As with the preceding lot, this coin is the sole example available to collectors. The current sale marks only the seventh appearance of the coin since 1863. The inclusion of either a copper or white metal Eagle-on-Globe quarter in a sale is a landmark event; the appearance of both together is unprecedented, and speaks to the dedication of the consignor in forming the premier cabinet of 1792 pattern coinage. The bidding opportunity is equally unique, and the winning bidder will add their name to the most exclusive group of 1792 specialists.

    Eagle-on-Globe Quarter Dollar (Judd-13) Roster
    1. MS63. New-York Historical Society, INV.13862a, discovered in 2002. Regular planchet. Plain edge, 16 grams (246.9 grains). Die alignment 160 degrees.
    2. MS63. New-York Historical Society, INV.13862b, discovered in 2002. Plain edge, 14 grams (216.0 grains). Die alignment 180 degrees.
    3. MS60. George F. Seavey (William Strobridge, 9/1863), lot 837, described as very fine, which corresponds to AU or better today; W. Elliot Woodward (4/1867), lot 882; Lenox Lohr (Empire Coin Company FPL, 1961); Hazen Hinman, Century Sale (Paramount, 4/1965), lot 53; Lester Merkin; Chase Manhattan Bank Money Museum, inventory number 01401; American Numismatic Society, accession number 1980.66.2. Don Taxay, writing in the Whitman Numismatic Journal (January, 1966) notes "...recently I had the privilege of acquiring it for the collection of the Chase Manhattan Bank Money Museum." While the bulk of the Chase Bank collection ultimately went to the Smithsonian, the American Numismatic Society notably procured a class III 1804 dollar, this piece, and other material. Vertical gouges in neck and bust. Thick planchet, 345.0 grains, broadstruck (struck without a collar).
    4. XF45 NGC. George F. Seavey (Descriptive Catalog, 1873), #844, described as fine; Lorin G. Parmelee; Henry Chapman (3/1930), lot 44; Morgenthau (10/1935), lot 295; New Netherlands private treaty (6/17/1955); Norweb (Bowers and Merena, 11/1988), lot 3396; Donald Groves Partrick; the present coin. Plain edge. 242.3 grains, broadstruck. Die alignment 180 degrees. NGC composition analysis is 50% lead, 48% tin.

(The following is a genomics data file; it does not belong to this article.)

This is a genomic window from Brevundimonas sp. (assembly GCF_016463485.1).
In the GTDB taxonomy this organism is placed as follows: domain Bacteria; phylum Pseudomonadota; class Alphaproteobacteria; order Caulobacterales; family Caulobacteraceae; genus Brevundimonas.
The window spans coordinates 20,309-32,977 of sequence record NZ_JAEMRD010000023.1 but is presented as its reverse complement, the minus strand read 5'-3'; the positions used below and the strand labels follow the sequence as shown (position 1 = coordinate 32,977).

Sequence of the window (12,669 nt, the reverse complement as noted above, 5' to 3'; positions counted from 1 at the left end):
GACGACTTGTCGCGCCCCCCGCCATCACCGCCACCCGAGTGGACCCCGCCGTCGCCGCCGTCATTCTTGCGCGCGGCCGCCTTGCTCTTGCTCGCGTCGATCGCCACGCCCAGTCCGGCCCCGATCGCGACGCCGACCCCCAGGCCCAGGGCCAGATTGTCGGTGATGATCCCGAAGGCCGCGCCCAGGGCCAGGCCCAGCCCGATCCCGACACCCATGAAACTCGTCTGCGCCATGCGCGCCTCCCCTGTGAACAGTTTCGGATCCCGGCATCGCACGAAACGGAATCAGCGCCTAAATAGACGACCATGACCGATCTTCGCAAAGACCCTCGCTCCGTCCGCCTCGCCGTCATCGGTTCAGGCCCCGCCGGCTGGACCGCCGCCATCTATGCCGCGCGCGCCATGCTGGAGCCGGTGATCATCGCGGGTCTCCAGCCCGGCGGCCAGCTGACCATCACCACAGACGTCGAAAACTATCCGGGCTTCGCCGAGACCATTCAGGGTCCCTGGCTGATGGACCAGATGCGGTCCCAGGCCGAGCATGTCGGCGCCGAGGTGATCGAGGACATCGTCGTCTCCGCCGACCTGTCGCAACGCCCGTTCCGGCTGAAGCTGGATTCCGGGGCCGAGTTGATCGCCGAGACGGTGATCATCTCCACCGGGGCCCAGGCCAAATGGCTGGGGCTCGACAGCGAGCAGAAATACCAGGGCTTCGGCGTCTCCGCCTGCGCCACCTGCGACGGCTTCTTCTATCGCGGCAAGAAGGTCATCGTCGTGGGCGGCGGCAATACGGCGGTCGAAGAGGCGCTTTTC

In addition to these four specimens, two uniface die trials have traded as a single pair since 1882:

    1. EF40. Judd-A1792-1. Uniface obverse die trial, 480.8 grains. Bushnell (S.H. & H. Chapman, 6/1882), lot 1765; Garrett (Bowers and Merena, 3/1981), lot 2354; Rare Coin Review #39 (Bowers and Merena, 7/1981); The Rarities Sale (Bowers and Merena, 1/1999), lot 1011; Bob Simpson.
    2. VF30. Judd-A1792-2. Uniface reverse die trial, 432.9 grains. Bushnell (S.H. & H. Chapman, 6/1882), lot 1765; Garrett (Bowers and Merena, 3/1981), lot 2354; Rare Coin Review #39 (Bowers and Merena, 7/1981); The Rarities Sale (Bowers and Merena, 1/1999), lot 1011; Bob Simpson.

    Physical Appearance
    This silver-gray example, the only one available to collectors, exhibits moderate wear with field marks as expected for the grade. Liberty's neckline, cheek, and hair indicate light handling with wear at the high points. The lower right obverse field presents a pair of light, curved scratches, while rim dents are found at 3 o'clock and 6 o'clock. Although broadstruck, the planchet is well centered, but as a result the lettering is weakly detailed at the extremities, particularly in the upper portion of the reverse. The reverse reveals a minor scrape at the rim adjacent to the eagle's left (facing) wing, with two perpendicular scratches surrounding this area.

    Coin Index Numbers: (NGC ID# 294M, PCGS# 11036)

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    Auction Info

    Auction Dates
    January, 2015
    7th-12th Wednesday-Monday
    Bids + Registered Phone Bidders: 18
    Lot Tracking Activity: N/A
    Page Views: 5,059

    Buyer's Premium per Lot:
    17.5% of the successful bid (minimum $14) per lot.